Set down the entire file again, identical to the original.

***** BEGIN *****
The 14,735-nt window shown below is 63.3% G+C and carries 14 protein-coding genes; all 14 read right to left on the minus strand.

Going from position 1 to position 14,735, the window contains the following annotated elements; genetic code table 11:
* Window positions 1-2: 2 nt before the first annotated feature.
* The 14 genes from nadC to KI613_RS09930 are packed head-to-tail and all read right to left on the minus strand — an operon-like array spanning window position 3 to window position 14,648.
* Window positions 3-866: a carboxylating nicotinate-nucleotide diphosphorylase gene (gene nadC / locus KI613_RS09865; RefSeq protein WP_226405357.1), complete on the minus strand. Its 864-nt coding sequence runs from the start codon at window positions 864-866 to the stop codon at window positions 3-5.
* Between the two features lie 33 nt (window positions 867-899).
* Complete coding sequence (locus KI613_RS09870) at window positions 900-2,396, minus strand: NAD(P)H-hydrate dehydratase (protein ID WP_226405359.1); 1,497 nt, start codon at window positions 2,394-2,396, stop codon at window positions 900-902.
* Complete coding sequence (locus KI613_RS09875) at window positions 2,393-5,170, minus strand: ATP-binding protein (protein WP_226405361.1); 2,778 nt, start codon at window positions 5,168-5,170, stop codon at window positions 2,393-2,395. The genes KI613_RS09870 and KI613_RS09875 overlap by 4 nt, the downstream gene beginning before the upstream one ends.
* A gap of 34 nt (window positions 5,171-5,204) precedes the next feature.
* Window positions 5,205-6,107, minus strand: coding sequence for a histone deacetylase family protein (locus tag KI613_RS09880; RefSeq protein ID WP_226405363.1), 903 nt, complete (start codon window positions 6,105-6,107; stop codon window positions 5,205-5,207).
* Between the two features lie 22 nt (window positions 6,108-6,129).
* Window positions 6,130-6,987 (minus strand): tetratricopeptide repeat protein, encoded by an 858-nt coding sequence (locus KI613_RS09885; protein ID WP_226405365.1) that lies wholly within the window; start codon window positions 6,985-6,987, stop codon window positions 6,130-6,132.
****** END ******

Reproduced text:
The 14,735-nt window shown below is 63.3% G+C and carries 14 protein-coding genes; all 14 read right to left on the minus strand.

Going from position 1 to position 14,735, the window contains the following annotated elements; genetic code table 11:
* Window positions 1-2: 2 nt before the first annotated feature.
* The 14 genes from nadC to KI613_RS09930 are packed head-to-tail and all read right to left on the minus strand — an operon-like array spanning window position 3 to window position 14,648.
* Window positions 3-866: a carboxylating nicotinate-nucleotide diphosphorylase gene (gene nadC / locus KI613_RS09865; RefSeq protein WP_226405357.1), complete on the minus strand. Its 864-nt coding sequence runs from the start codon at window positions 864-866 to the stop codon at window positions 3-5.
* Between the two features lie 33 nt (window positions 867-899).
* Complete coding sequence (locus KI613_RS09870) at window positions 900-2,396, minus strand: NAD(P)H-hydrate dehydratase (protein ID WP_226405359.1); 1,497 nt, start codon at window positions 2,394-2,396, stop codon at window positions 900-902.
* Complete coding sequence (locus KI613_RS09875) at window positions 2,393-5,170, minus strand: ATP-binding protein (protein WP_226405361.1); 2,778 nt, start codon at window positions 5,168-5,170, stop codon at window positions 2,393-2,395. The genes KI613_RS09870 and KI613_RS09875 overlap by 4 nt, the downstream gene beginning before the upstream one ends.
* A gap of 34 nt (window positions 5,171-5,204) precedes the next feature.
* Window positions 5,205-6,107, minus strand: coding sequence for a histone deacetylase family protein (locus tag KI613_RS09880; RefSeq protein ID WP_226405363.1), 903 nt, complete (start codon window positions 6,105-6,107; stop codon window positions 5,205-5,207).
* Between the two features lie 22 nt (window positions 6,108-6,129).
* Window positions 6,130-6,987 (minus strand): tetratricopeptide repeat protein, encoded by an 858-nt coding sequence (locus KI613_RS09885; protein ID WP_226405365.1) that lies wholly within the window; start codon window positions 6,985-6,987, stop codon window positions 6,130-6,132.